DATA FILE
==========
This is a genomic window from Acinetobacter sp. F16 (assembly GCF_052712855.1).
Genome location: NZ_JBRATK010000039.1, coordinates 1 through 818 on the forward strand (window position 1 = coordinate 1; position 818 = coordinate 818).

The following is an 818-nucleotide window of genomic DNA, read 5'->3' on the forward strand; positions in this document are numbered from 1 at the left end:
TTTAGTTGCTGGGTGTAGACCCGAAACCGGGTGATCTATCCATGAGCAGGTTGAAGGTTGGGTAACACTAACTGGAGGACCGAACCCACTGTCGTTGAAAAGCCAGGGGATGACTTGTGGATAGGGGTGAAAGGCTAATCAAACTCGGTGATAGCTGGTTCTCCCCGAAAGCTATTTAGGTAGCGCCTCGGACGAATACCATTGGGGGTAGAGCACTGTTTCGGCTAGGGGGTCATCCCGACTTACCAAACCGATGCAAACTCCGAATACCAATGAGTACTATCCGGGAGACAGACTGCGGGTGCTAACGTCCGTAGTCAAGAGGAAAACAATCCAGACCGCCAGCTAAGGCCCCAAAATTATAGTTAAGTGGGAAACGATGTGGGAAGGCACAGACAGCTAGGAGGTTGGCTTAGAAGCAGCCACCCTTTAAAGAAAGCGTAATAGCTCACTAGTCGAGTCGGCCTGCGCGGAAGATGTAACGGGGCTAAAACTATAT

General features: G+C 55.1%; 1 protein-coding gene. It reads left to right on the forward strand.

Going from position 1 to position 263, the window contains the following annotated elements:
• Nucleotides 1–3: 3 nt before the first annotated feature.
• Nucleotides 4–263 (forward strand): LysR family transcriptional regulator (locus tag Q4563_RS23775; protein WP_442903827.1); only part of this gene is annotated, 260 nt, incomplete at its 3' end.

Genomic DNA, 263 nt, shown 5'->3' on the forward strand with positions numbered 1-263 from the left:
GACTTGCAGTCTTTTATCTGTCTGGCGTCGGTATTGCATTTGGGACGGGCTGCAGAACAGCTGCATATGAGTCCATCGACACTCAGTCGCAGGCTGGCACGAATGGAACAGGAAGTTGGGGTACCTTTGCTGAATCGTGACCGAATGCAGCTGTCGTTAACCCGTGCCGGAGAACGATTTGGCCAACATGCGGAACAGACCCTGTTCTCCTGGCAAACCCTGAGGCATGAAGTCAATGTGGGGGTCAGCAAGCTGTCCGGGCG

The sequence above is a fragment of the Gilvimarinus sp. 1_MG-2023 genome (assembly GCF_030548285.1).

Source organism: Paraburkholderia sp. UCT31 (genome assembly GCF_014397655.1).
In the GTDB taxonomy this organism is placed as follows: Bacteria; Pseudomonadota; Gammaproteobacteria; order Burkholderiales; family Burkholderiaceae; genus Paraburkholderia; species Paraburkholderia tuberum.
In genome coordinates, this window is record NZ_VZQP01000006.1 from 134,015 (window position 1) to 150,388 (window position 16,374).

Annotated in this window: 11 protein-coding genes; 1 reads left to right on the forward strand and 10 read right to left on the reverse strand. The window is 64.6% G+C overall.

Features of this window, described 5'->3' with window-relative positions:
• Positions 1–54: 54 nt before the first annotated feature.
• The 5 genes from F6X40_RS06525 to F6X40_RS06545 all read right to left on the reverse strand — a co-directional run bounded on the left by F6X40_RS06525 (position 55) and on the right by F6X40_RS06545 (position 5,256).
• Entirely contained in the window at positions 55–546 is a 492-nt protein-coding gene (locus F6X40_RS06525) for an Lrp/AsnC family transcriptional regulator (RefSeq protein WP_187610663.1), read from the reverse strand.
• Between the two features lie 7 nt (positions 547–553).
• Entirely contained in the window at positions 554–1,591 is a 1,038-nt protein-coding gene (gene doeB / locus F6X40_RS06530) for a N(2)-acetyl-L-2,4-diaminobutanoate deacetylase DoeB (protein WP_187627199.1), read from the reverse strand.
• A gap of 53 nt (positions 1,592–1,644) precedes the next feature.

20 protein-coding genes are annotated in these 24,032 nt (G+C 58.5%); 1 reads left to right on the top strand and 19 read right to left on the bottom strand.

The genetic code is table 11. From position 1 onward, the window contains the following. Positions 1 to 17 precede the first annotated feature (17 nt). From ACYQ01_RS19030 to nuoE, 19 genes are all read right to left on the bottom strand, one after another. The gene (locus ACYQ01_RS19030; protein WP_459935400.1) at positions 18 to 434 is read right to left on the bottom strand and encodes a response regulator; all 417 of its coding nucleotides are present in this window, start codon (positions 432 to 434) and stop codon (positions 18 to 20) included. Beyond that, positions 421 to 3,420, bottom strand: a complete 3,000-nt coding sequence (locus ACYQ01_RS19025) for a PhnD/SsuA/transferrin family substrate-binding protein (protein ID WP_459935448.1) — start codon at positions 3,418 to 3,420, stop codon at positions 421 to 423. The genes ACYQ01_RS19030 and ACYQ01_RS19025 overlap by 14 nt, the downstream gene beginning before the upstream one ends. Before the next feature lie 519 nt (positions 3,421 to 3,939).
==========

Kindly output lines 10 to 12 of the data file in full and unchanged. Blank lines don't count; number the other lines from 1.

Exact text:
GACTTGCAGTCTTTTATCTGTCTGGCGTCGGTATTGCATTTGGGACGGGCTGCAGAACAGCTGCATATGAGTCCATCGACACTCAGTCGCAGGCTGGCACGAATGGAACAGGAAGTTGGGGTACCTTTGCTGAATCGTGACCGAATGCAGCTGTCGTTAACCCGTGCCGGAGAACGATTTGGCCAACATGCGGAACAGACCCTGTTCTCCTGGCAAACCCTGAGGCATGAAGTCAATGTGGGGGTCAGCAAGCTGTCCGGGCG

The sequence above is a fragment of the Gilvimarinus sp. 1_MG-2023 genome (assembly GCF_030548285.1).

Source organism: Paraburkholderia sp. UCT31 (genome assembly GCF_014397655.1).